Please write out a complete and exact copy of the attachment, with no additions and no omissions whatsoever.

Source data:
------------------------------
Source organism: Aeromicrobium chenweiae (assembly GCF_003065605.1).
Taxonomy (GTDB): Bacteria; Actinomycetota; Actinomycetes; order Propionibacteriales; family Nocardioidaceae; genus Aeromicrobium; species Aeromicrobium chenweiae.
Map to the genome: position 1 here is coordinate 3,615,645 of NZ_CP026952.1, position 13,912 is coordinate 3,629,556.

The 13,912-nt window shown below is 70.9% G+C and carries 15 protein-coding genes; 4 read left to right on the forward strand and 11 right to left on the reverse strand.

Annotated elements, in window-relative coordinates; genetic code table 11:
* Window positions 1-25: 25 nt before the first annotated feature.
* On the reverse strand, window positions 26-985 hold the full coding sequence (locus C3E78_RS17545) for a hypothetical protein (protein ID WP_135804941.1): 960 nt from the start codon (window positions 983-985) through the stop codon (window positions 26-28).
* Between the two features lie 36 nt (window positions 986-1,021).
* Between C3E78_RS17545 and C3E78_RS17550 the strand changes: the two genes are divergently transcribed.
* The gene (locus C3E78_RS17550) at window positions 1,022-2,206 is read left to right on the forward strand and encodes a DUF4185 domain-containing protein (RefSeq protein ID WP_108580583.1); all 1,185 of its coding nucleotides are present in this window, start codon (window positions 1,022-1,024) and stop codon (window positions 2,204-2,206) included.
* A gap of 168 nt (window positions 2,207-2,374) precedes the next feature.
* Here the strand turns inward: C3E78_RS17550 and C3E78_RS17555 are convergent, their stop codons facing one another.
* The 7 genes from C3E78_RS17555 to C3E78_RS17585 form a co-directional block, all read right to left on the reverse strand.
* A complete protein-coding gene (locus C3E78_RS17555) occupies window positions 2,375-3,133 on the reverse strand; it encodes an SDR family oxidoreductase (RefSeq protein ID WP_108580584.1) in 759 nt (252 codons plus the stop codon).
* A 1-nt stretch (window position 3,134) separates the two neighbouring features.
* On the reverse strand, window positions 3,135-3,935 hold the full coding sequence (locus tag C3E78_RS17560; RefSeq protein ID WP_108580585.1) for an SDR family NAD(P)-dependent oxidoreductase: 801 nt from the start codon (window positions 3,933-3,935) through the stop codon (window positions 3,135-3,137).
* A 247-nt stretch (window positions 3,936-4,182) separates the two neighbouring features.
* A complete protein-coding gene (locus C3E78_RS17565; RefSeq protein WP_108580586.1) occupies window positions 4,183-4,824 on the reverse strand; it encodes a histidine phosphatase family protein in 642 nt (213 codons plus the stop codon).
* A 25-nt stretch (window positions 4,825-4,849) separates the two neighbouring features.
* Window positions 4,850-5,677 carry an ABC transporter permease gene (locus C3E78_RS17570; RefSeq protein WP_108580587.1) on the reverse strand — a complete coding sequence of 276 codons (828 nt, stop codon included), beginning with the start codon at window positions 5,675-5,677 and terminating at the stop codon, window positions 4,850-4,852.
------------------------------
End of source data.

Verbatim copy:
Source organism: Aeromicrobium chenweiae (assembly GCF_003065605.1).
Taxonomy (GTDB): Bacteria; Actinomycetota; Actinomycetes; order Propionibacteriales; family Nocardioidaceae; genus Aeromicrobium; species Aeromicrobium chenweiae.
Map to the genome: position 1 here is coordinate 3,615,645 of NZ_CP026952.1, position 13,912 is coordinate 3,629,556.

The 13,912-nt window shown below is 70.9% G+C and carries 15 protein-coding genes; 4 read left to right on the forward strand and 11 right to left on the reverse strand.

Annotated elements, in window-relative coordinates; genetic code table 11:
* Window positions 1-25: 25 nt before the first annotated feature.
* On the reverse strand, window positions 26-985 hold the full coding sequence (locus C3E78_RS17545) for a hypothetical protein (protein ID WP_135804941.1): 960 nt from the start codon (window positions 983-985) through the stop codon (window positions 26-28).
* Between the two features lie 36 nt (window positions 986-1,021).
* Between C3E78_RS17545 and C3E78_RS17550 the strand changes: the two genes are divergently transcribed.
* The gene (locus C3E78_RS17550) at window positions 1,022-2,206 is read left to right on the forward strand and encodes a DUF4185 domain-containing protein (RefSeq protein ID WP_108580583.1); all 1,185 of its coding nucleotides are present in this window, start codon (window positions 1,022-1,024) and stop codon (window positions 2,204-2,206) included.
* A gap of 168 nt (window positions 2,207-2,374) precedes the next feature.
* Here the strand turns inward: C3E78_RS17550 and C3E78_RS17555 are convergent, their stop codons facing one another.
* The 7 genes from C3E78_RS17555 to C3E78_RS17585 form a co-directional block, all read right to left on the reverse strand.
* A complete protein-coding gene (locus C3E78_RS17555) occupies window positions 2,375-3,133 on the reverse strand; it encodes an SDR family oxidoreductase (RefSeq protein ID WP_108580584.1) in 759 nt (252 codons plus the stop codon).
* A 1-nt stretch (window position 3,134) separates the two neighbouring features.
* On the reverse strand, window positions 3,135-3,935 hold the full coding sequence (locus tag C3E78_RS17560; RefSeq protein ID WP_108580585.1) for an SDR family NAD(P)-dependent oxidoreductase: 801 nt from the start codon (window positions 3,933-3,935) through the stop codon (window positions 3,135-3,137).
* A 247-nt stretch (window positions 3,936-4,182) separates the two neighbouring features.
* A complete protein-coding gene (locus C3E78_RS17565; RefSeq protein WP_108580586.1) occupies window positions 4,183-4,824 on the reverse strand; it encodes a histidine phosphatase family protein in 642 nt (213 codons plus the stop codon).
* A 25-nt stretch (window positions 4,825-4,849) separates the two neighbouring features.
* Window positions 4,850-5,677 carry an ABC transporter permease gene (locus C3E78_RS17570; RefSeq protein WP_108580587.1) on the reverse strand — a complete coding sequence of 276 codons (828 nt, stop codon included), beginning with the start codon at window positions 5,675-5,677 and terminating at the stop codon, window positions 4,850-4,852.